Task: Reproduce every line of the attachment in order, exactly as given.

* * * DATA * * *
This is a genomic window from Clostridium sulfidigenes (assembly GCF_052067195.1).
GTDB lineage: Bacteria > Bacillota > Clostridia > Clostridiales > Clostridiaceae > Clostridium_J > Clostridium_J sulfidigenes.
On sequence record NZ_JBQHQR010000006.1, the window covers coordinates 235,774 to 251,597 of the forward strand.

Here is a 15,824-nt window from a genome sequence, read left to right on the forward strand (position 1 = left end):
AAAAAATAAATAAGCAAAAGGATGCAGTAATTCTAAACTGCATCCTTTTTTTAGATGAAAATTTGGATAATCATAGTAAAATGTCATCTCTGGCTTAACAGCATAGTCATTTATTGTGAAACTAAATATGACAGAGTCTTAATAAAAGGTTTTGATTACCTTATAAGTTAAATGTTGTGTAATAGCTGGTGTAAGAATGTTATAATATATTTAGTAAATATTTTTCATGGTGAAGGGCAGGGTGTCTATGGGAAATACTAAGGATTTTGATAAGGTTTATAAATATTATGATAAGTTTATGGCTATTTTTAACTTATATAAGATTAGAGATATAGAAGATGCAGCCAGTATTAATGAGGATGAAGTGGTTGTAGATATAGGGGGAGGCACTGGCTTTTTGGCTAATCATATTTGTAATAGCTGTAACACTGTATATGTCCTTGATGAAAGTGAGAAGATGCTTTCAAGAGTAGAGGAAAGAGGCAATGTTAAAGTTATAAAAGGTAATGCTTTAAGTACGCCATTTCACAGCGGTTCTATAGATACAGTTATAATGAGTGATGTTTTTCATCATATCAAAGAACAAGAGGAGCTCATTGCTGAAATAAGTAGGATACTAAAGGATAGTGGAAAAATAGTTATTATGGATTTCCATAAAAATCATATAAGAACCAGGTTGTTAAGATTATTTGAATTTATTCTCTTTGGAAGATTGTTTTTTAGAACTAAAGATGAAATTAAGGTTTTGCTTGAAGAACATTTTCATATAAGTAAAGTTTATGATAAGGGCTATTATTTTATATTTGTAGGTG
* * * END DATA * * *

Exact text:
This is a genomic window from Clostridium sulfidigenes (assembly GCF_052067195.1).
GTDB lineage: Bacteria > Bacillota > Clostridia > Clostridiales > Clostridiaceae > Clostridium_J > Clostridium_J sulfidigenes.
On sequence record NZ_JBQHQR010000006.1, the window covers coordinates 235,774 to 251,597 of the forward strand.

Here is a 15,824-nt window from a genome sequence, read left to right on the forward strand (position 1 = left end):
AAAAAATAAATAAGCAAAAGGATGCAGTAATTCTAAACTGCATCCTTTTTTTAGATGAAAATTTGGATAATCATAGTAAAATGTCATCTCTGGCTTAACAGCATAGTCATTTATTGTGAAACTAAATATGACAGAGTCTTAATAAAAGGTTTTGATTACCTTATAAGTTAAATGTTGTGTAATAGCTGGTGTAAGAATGTTATAATATATTTAGTAAATATTTTTCATGGTGAAGGGCAGGGTGTCTATGGGAAATACTAAGGATTTTGATAAGGTTTATAAATATTATGATAAGTTTATGGCTATTTTTAACTTATATAAGATTAGAGATATAGAAGATGCAGCCAGTATTAATGAGGATGAAGTGGTTGTAGATATAGGGGGAGGCACTGGCTTTTTGGCTAATCATATTTGTAATAGCTGTAACACTGTATATGTCCTTGATGAAAGTGAGAAGATGCTTTCAAGAGTAGAGGAAAGAGGCAATGTTAAAGTTATAAAAGGTAATGCTTTAAGTACGCCATTTCACAGCGGTTCTATAGATACAGTTATAATGAGTGATGTTTTTCATCATATCAAAGAACAAGAGGAGCTCATTGCTGAAATAAGTAGGATACTAAAGGATAGTGGAAAAATAGTTATTATGGATTTCCATAAAAATCATATAAGAACCAGGTTGTTAAGATTATTTGAATTTATTCTCTTTGGAAGATTGTTTTTTAGAACTAAAGATGAAATTAAGGTTTTGCTTGAAGAACATTTTCATATAAGTAAAGTTTATGATAAGGGCTATTATTTTATATTTGTAGGTG